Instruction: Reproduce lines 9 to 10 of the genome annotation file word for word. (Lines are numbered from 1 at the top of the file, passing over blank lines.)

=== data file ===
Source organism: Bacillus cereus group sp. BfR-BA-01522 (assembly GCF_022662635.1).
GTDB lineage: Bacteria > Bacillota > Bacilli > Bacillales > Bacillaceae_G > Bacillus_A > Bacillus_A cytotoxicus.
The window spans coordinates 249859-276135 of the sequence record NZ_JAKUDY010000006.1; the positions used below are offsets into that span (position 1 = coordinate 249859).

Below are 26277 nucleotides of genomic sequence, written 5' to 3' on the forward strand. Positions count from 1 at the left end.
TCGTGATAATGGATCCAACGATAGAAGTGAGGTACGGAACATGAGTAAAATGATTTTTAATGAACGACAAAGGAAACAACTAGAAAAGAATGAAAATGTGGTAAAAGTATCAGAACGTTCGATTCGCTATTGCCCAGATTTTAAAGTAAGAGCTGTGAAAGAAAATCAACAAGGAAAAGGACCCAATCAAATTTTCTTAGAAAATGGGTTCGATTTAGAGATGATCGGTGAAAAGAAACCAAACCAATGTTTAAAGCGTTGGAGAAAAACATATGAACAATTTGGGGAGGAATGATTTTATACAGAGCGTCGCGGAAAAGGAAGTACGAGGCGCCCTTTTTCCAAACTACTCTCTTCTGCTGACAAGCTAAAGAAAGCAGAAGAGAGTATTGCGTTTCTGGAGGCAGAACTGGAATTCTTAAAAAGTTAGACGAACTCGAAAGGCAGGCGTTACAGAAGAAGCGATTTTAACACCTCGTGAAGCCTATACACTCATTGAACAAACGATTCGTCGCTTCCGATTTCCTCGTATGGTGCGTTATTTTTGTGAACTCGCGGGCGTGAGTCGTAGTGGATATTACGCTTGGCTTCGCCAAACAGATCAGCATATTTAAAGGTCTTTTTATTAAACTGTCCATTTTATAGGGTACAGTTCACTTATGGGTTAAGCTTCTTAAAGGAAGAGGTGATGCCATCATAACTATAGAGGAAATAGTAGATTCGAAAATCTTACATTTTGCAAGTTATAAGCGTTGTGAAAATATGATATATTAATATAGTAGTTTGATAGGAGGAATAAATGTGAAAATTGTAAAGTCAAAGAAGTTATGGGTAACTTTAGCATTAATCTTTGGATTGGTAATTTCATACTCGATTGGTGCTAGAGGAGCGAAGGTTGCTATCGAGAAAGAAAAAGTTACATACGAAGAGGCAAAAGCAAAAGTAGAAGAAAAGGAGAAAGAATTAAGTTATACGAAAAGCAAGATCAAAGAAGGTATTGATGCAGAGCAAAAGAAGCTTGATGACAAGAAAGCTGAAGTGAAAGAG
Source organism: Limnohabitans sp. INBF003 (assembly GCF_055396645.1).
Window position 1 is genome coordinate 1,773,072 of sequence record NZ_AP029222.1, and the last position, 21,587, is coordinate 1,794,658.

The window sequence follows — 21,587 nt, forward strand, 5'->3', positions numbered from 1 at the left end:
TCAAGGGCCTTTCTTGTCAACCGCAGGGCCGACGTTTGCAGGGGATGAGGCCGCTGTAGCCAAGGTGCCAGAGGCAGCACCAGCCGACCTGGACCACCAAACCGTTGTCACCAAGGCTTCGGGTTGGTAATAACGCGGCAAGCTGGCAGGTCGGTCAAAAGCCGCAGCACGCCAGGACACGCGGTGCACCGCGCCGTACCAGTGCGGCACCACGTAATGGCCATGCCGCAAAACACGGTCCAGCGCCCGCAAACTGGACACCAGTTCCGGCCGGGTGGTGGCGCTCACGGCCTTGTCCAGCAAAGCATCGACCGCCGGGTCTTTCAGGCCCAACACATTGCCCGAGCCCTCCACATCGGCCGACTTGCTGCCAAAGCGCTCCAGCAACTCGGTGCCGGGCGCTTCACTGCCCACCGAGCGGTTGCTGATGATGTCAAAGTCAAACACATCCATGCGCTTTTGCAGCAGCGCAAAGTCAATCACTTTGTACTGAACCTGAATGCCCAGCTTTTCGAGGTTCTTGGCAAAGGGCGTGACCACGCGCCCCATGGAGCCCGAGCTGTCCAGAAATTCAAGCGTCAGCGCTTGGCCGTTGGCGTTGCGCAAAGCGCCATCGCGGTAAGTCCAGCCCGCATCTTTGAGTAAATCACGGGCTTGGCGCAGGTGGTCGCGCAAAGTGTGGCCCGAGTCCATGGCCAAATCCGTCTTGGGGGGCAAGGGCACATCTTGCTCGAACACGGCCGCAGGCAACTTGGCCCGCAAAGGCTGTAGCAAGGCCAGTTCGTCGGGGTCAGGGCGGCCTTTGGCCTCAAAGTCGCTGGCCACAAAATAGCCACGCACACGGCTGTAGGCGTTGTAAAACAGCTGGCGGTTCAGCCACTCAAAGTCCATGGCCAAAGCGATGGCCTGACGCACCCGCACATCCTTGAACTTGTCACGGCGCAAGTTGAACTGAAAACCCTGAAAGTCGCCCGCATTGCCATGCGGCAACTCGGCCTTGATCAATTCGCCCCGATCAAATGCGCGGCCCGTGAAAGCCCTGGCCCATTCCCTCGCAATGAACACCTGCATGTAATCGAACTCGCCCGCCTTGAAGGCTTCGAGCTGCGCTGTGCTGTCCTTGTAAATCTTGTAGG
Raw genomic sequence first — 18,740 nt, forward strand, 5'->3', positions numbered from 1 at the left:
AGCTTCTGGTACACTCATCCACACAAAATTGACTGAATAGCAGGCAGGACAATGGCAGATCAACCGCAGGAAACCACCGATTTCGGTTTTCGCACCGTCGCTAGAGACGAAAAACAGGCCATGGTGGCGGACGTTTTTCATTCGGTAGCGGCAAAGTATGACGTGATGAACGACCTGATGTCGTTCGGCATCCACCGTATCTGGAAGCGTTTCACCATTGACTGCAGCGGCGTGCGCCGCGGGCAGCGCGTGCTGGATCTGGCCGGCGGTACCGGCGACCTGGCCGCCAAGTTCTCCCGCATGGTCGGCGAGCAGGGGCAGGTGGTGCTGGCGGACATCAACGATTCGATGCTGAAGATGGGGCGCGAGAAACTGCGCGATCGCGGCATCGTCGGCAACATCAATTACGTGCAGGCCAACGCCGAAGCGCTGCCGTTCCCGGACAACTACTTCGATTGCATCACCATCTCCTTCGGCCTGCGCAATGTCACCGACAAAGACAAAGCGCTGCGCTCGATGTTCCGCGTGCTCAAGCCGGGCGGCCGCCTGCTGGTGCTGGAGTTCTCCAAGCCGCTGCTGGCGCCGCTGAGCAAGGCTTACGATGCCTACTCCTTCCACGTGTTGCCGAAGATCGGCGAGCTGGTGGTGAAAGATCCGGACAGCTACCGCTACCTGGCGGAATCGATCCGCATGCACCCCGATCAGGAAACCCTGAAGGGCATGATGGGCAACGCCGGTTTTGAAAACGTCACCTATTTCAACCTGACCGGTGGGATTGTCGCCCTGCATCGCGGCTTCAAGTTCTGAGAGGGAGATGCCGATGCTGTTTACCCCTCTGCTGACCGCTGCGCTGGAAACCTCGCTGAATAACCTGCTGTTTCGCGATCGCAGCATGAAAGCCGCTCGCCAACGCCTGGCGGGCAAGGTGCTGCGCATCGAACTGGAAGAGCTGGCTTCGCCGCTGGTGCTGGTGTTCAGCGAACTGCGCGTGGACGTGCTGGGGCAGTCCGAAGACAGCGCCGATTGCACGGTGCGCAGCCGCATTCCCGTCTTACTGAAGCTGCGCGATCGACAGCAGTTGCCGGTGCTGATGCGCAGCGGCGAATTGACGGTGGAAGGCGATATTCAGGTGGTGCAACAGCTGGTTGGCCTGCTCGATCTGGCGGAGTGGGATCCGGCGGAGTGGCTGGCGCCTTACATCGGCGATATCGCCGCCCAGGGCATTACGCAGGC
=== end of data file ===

TCAAGGGCCTTTCTTGTCAACCGCAGGGCCGACGTTTGCAGGGGATGAGGCCGCTGTAGCCAAGGTGCCAGAGGCAGCACCAGCCGACCTGGACCACCAAACCGTTGTCACCAAGGCTTCGGGTTGGTAATAACGCGGCAAGCTGGCAGGTCGGTCAAAAGCCGCAGCACGCCAGGACACGCGGTGCACCGCGCCGTACCAGTGCGGCACCACGTAATGGCCATGCCGCAAAACACGGTCCAGCGCCCGCAAACTGGACACCAGTTCCGGCCGGGTGGTGGCGCTCACGGCCTTGTCCAGCAAAGCATCGACCGCCGGGTCTTTCAGGCCCAACACATTGCCCGAGCCCTCCACATCGGCCGACTTGCTGCCAAAGCGCTCCAGCAACTCGGTGCCGGGCGCTTCACTGCCCACCGAGCGGTTGCTGATGATGTCAAAGTCAAACACATCCATGCGCTTTTGCAGCAGCGCAAAGTCAATCACTTTGTACTGAACCTGAATGCCCAGCTTTTCGAGGTTCTTGGCAAAGGGCGTGACCACGCGCCCCATGGAGCCCGAGCTGTCCAGAAATTCAAGCGTCAGCGCTTGGCCGTTGGCGTTGCGCAAAGCGCCATCGCGGTAAGTCCAGCCCGCATCTTTGAGTAAATCACGGGCTTGGCGCAGGTGGTCGCGCAAAGTGTGGCCCGAGTCCATGGCCAAATCCGTCTTGGGGGGCAAGGGCACATCTTGCTCGAACACGGCCGCAGGCAACTTGGCCCGCAAAGGCTGTAGCAAGGCCAGTTCGTCGGGGTCAGGGCGGCCTTTGGCCTCAAAGTCGCTGGCCACAAAATAGCCACGCACACGGCTGTAGGCGTTGTAAAACAGCTGGCGGTTCAGCCACTCAAAGTCCATGGCCAAAGCGATGGCCTGACGCACCCGCACATCCTTGAACTTGTCACGGCGCAAGTTGAACTGAAAACCCTGAAAGTCGCCCGCATTGCCATGCGGCAACTCGGCCTTGATCAATTCGCCCCGATCAAATGCGCGGCCCGTGAAAGCCCTGGCCCATTCCCTCGCAATGAACACCTGCATGTAATCGAACTCGCCCGCCTTGAAGGCTTCGAGCTGCGCTGTGCTGTCCTTGTAAATCTTGTAGG
Raw genomic sequence first — 18,740 nt, forward strand, 5'->3', positions numbered from 1 at the left: